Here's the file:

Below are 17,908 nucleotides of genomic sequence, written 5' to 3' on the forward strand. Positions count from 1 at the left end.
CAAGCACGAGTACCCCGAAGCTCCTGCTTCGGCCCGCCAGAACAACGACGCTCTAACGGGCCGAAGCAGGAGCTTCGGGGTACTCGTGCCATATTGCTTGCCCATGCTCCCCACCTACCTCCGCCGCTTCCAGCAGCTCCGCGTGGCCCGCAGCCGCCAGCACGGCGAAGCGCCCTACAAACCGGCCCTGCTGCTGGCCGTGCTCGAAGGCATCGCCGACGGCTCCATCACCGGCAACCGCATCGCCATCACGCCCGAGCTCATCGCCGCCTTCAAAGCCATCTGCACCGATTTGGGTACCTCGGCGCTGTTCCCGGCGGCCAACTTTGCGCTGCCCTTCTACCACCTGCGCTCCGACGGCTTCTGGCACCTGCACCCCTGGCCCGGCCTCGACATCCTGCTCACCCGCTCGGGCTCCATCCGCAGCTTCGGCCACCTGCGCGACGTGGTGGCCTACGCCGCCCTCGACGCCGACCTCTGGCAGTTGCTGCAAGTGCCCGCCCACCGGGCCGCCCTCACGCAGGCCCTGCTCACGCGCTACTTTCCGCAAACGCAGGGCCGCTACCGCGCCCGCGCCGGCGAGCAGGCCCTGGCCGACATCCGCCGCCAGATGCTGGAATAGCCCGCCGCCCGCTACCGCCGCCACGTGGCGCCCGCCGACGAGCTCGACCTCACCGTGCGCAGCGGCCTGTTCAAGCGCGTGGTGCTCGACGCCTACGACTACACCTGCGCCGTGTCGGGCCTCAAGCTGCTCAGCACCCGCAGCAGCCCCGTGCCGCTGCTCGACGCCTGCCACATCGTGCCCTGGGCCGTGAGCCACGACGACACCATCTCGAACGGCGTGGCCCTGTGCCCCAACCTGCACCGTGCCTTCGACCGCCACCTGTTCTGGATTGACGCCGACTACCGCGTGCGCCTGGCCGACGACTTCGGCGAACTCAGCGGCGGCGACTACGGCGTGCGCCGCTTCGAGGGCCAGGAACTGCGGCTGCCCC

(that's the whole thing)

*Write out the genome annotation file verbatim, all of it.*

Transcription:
Below are 17,908 nucleotides of genomic sequence, written 5' to 3' on the forward strand. Positions count from 1 at the left end.
CAAGCACGAGTACCCCGAAGCTCCTGCTTCGGCCCGCCAGAACAACGACGCTCTAACGGGCCGAAGCAGGAGCTTCGGGGTACTCGTGCCATATTGCTTGCCCATGCTCCCCACCTACCTCCGCCGCTTCCAGCAGCTCCGCGTGGCCCGCAGCCGCCAGCACGGCGAAGCGCCCTACAAACCGGCCCTGCTGCTGGCCGTGCTCGAAGGCATCGCCGACGGCTCCATCACCGGCAACCGCATCGCCATCACGCCCGAGCTCATCGCCGCCTTCAAAGCCATCTGCACCGATTTGGGTACCTCGGCGCTGTTCCCGGCGGCCAACTTTGCGCTGCCCTTCTACCACCTGCGCTCCGACGGCTTCTGGCACCTGCACCCCTGGCCCGGCCTCGACATCCTGCTCACCCGCTCGGGCTCCATCCGCAGCTTCGGCCACCTGCGCGACGTGGTGGCCTACGCCGCCCTCGACGCCGACCTCTGGCAGTTGCTGCAAGTGCCCGCCCACCGGGCCGCCCTCACGCAGGCCCTGCTCACGCGCTACTTTCCGCAAACGCAGGGCCGCTACCGCGCCCGCGCCGGCGAGCAGGCCCTGGCCGACATCCGCCGCCAGATGCTGGAATAGCCCGCCGCCCGCTACCGCCGCCACGTGGCGCCCGCCGACGAGCTCGACCTCACCGTGCGCAGCGGCCTGTTCAAGCGCGTGGTGCTCGACGCCTACGACTACACCTGCGCCGTGTCGGGCCTCAAGCTGCTCAGCACCCGCAGCAGCCCCGTGCCGCTGCTCGACGCCTGCCACATCGTGCCCTGGGCCGTGAGCCACGACGACACCATCTCGAACGGCGTGGCCCTGTGCCCCAACCTGCACCGTGCCTTCGACCGCCACCTGTTCTGGATTGACGCCGACTACCGCGTGCGCCTGGCCGACGACTTCGGCGAACTCAGCGGCGGCGACTACGGCGTGCGCCGCTTCGAGGGCCAGGAACTGCGGCTGCCCC